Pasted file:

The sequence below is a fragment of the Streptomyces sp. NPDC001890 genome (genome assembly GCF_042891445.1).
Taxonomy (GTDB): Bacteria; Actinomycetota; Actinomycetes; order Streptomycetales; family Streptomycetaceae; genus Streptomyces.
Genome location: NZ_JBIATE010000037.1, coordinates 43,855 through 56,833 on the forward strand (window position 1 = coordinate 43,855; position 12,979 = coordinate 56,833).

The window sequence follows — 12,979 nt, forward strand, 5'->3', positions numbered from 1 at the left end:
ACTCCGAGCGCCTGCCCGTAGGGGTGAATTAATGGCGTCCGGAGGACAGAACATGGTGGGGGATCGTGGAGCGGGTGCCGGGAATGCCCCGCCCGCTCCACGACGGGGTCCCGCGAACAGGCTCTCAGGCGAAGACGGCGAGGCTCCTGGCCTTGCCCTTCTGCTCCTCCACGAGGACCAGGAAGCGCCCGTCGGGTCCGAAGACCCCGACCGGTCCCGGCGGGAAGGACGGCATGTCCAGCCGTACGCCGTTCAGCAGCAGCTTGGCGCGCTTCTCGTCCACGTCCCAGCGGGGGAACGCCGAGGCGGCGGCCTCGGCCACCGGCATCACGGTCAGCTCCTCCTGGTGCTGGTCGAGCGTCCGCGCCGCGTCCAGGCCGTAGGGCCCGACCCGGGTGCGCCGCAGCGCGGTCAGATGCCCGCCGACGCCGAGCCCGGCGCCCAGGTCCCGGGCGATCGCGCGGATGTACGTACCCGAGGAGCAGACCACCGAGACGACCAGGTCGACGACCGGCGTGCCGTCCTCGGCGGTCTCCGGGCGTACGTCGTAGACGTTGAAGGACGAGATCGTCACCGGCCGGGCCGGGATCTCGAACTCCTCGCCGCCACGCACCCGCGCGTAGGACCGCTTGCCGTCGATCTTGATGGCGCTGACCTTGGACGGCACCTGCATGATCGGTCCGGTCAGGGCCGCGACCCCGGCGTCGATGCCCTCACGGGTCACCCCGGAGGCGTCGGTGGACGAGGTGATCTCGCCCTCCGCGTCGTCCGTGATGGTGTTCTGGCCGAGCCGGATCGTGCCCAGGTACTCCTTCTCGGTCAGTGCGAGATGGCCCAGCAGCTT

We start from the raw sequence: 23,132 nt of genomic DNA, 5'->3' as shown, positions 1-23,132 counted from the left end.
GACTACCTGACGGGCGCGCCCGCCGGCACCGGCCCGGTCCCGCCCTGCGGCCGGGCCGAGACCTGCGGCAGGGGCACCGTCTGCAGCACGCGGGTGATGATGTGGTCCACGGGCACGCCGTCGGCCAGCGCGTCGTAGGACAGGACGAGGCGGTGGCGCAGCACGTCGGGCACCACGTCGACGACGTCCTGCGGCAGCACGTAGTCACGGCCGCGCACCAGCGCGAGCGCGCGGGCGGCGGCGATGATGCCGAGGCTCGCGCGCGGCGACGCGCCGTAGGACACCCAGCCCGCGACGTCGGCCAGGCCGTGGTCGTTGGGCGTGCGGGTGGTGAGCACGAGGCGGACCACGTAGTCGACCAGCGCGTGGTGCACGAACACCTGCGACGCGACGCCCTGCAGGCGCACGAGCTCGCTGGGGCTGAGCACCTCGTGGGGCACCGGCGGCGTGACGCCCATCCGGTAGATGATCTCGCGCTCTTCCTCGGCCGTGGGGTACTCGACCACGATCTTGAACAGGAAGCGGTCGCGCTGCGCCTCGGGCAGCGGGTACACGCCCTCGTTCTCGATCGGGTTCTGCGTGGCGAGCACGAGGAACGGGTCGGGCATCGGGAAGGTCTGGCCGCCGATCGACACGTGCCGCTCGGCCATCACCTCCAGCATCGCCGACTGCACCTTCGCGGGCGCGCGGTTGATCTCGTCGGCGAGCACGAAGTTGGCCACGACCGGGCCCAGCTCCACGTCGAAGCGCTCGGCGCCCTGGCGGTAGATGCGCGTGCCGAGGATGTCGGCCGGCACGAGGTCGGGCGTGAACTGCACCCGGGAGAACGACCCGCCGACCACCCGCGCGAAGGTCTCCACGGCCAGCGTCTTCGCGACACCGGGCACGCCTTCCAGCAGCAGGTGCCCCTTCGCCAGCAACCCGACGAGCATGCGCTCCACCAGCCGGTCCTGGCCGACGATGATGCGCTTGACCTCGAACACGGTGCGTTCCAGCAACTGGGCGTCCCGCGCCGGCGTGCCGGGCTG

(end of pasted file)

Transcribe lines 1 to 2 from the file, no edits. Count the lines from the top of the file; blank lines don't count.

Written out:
The sequence below is a fragment of the Streptomyces sp. NPDC001890 genome (genome assembly GCF_042891445.1).
Taxonomy (GTDB): Bacteria; Actinomycetota; Actinomycetes; order Streptomycetales; family Streptomycetaceae; genus Streptomyces.